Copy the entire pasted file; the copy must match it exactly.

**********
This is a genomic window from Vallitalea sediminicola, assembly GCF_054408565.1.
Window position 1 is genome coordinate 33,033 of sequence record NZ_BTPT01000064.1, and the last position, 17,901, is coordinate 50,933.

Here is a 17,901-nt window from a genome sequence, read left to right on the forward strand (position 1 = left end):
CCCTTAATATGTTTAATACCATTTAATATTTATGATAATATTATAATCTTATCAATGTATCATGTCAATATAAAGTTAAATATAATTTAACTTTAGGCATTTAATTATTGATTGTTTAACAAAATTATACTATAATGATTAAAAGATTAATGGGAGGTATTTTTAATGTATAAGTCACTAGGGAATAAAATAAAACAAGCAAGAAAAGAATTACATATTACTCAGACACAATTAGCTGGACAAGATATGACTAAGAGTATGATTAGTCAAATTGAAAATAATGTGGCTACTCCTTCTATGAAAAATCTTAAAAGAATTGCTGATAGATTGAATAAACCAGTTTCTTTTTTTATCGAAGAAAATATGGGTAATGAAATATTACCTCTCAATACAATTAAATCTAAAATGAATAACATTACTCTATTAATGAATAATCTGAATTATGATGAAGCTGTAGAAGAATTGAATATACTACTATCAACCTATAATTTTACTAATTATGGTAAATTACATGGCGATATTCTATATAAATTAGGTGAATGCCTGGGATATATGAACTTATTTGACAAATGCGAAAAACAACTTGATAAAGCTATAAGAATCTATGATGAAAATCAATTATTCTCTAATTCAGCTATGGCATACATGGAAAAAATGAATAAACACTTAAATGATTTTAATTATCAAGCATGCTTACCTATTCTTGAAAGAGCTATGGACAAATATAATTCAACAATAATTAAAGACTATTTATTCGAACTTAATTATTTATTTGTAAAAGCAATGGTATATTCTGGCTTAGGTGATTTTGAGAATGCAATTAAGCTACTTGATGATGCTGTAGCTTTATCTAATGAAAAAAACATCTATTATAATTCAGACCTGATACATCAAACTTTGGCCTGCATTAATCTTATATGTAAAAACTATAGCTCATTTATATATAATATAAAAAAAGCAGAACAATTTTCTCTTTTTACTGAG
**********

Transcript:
This is a genomic window from Vallitalea sediminicola, assembly GCF_054408565.1.
Window position 1 is genome coordinate 33,033 of sequence record NZ_BTPT01000064.1, and the last position, 17,901, is coordinate 50,933.

Here is a 17,901-nt window from a genome sequence, read left to right on the forward strand (position 1 = left end):
CCCTTAATATGTTTAATACCATTTAATATTTATGATAATATTATAATCTTATCAATGTATCATGTCAATATAAAGTTAAATATAATTTAACTTTAGGCATTTAATTATTGATTGTTTAACAAAATTATACTATAATGATTAAAAGATTAATGGGAGGTATTTTTAATGTATAAGTCACTAGGGAATAAAATAAAACAAGCAAGAAAAGAATTACATATTACTCAGACACAATTAGCTGGACAAGATATGACTAAGAGTATGATTAGTCAAATTGAAAATAATGTGGCTACTCCTTCTATGAAAAATCTTAAAAGAATTGCTGATAGATTGAATAAACCAGTTTCTTTTTTTATCGAAGAAAATATGGGTAATGAAATATTACCTCTCAATACAATTAAATCTAAAATGAATAACATTACTCTATTAATGAATAATCTGAATTATGATGAAGCTGTAGAAGAATTGAATATACTACTATCAACCTATAATTTTACTAATTATGGTAAATTACATGGCGATATTCTATATAAATTAGGTGAATGCCTGGGATATATGAACTTATTTGACAAATGCGAAAAACAACTTGATAAAGCTATAAGAATCTATGATGAAAATCAATTATTCTCTAATTCAGCTATGGCATACATGGAAAAAATGAATAAACACTTAAATGATTTTAATTATCAAGCATGCTTACCTATTCTTGAAAGAGCTATGGACAAATATAATTCAACAATAATTAAAGACTATTTATTCGAACTTAATTATTTATTTGTAAAAGCAATGGTATATTCTGGCTTAGGTGATTTTGAGAATGCAATTAAGCTACTTGATGATGCTGTAGCTTTATCTAATGAAAAAAACATCTATTATAATTCAGACCTGATACATCAAACTTTGGCCTGCATTAATCTTATATGTAAAAACTATAGCTCATTTATATATAATATAAAAAAAGCAGAACAATTTTCTCTTTTTACTGAG